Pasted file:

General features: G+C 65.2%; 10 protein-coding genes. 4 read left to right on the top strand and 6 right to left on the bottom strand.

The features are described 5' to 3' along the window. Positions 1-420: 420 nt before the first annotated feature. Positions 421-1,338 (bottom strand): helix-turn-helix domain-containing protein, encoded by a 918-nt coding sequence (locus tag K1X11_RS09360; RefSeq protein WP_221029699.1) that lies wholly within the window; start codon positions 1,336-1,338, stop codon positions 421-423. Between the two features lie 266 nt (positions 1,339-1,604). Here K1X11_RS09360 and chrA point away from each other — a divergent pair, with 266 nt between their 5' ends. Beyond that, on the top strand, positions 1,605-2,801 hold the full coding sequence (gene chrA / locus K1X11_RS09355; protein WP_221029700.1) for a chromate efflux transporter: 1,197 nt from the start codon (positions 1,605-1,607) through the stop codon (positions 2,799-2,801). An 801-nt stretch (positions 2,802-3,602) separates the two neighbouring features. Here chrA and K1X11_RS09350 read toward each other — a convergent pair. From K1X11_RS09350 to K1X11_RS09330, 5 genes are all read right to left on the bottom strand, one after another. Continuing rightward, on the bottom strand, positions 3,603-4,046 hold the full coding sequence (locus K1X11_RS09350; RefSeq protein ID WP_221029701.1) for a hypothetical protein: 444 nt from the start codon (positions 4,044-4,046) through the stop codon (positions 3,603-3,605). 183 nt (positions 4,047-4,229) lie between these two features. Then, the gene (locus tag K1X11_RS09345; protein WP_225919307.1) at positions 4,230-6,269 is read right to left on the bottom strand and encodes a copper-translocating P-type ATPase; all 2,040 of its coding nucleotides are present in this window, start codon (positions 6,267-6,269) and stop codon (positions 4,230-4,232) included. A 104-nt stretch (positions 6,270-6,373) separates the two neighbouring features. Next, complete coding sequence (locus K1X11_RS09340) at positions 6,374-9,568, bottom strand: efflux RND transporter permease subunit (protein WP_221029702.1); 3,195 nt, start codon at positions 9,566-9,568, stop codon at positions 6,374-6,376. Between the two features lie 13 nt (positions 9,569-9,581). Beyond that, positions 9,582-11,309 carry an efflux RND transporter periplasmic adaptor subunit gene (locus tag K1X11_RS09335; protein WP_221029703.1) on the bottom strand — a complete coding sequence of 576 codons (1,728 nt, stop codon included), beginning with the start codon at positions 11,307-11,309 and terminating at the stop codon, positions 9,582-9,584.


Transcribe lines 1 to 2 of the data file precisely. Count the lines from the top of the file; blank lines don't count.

General features: G+C 65.2%; 10 protein-coding genes. 4 read left to right on the top strand and 6 right to left on the bottom strand.

The features are described 5' to 3' along the window. Positions 1-420: 420 nt before the first annotated feature. Positions 421-1,338 (bottom strand): helix-turn-helix domain-containing protein, encoded by a 918-nt coding sequence (locus tag K1X11_RS09360; RefSeq protein WP_221029699.1) that lies wholly within the window; start codon positions 1,336-1,338, stop codon positions 421-423. Between the two features lie 266 nt (positions 1,339-1,604). Here K1X11_RS09360 and chrA point away from each other — a divergent pair, with 266 nt between their 5' ends. Beyond that, on the top strand, positions 1,605-2,801 hold the full coding sequence (gene chrA / locus K1X11_RS09355; protein WP_221029700.1) for a chromate efflux transporter: 1,197 nt from the start codon (positions 1,605-1,607) through the stop codon (positions 2,799-2,801). An 801-nt stretch (positions 2,802-3,602) separates the two neighbouring features. Here chrA and K1X11_RS09350 read toward each other — a convergent pair. From K1X11_RS09350 to K1X11_RS09330, 5 genes are all read right to left on the bottom strand, one after another. Continuing rightward, on the bottom strand, positions 3,603-4,046 hold the full coding sequence (locus K1X11_RS09350; RefSeq protein ID WP_221029701.1) for a hypothetical protein: 444 nt from the start codon (positions 4,044-4,046) through the stop codon (positions 3,603-3,605). 183 nt (positions 4,047-4,229) lie between these two features. Then, the gene (locus tag K1X11_RS09345; protein WP_225919307.1) at positions 4,230-6,269 is read right to left on the bottom strand and encodes a copper-translocating P-type ATPase; all 2,040 of its coding nucleotides are present in this window, start codon (positions 6,267-6,269) and stop codon (positions 4,230-4,232) included. A 104-nt stretch (positions 6,270-6,373) separates the two neighbouring features. Next, complete coding sequence (locus K1X11_RS09340) at positions 6,374-9,568, bottom strand: efflux RND transporter permease subunit (protein WP_221029702.1); 3,195 nt, start codon at positions 9,566-9,568, stop codon at positions 6,374-6,376. Between the two features lie 13 nt (positions 9,569-9,581). Beyond that, positions 9,582-11,309 carry an efflux RND transporter periplasmic adaptor subunit gene (locus tag K1X11_RS09335; protein WP_221029703.1) on the bottom strand — a complete coding sequence of 576 codons (1,728 nt, stop codon included), beginning with the start codon at positions 11,307-11,309 and terminating at the stop codon, positions 9,582-9,584.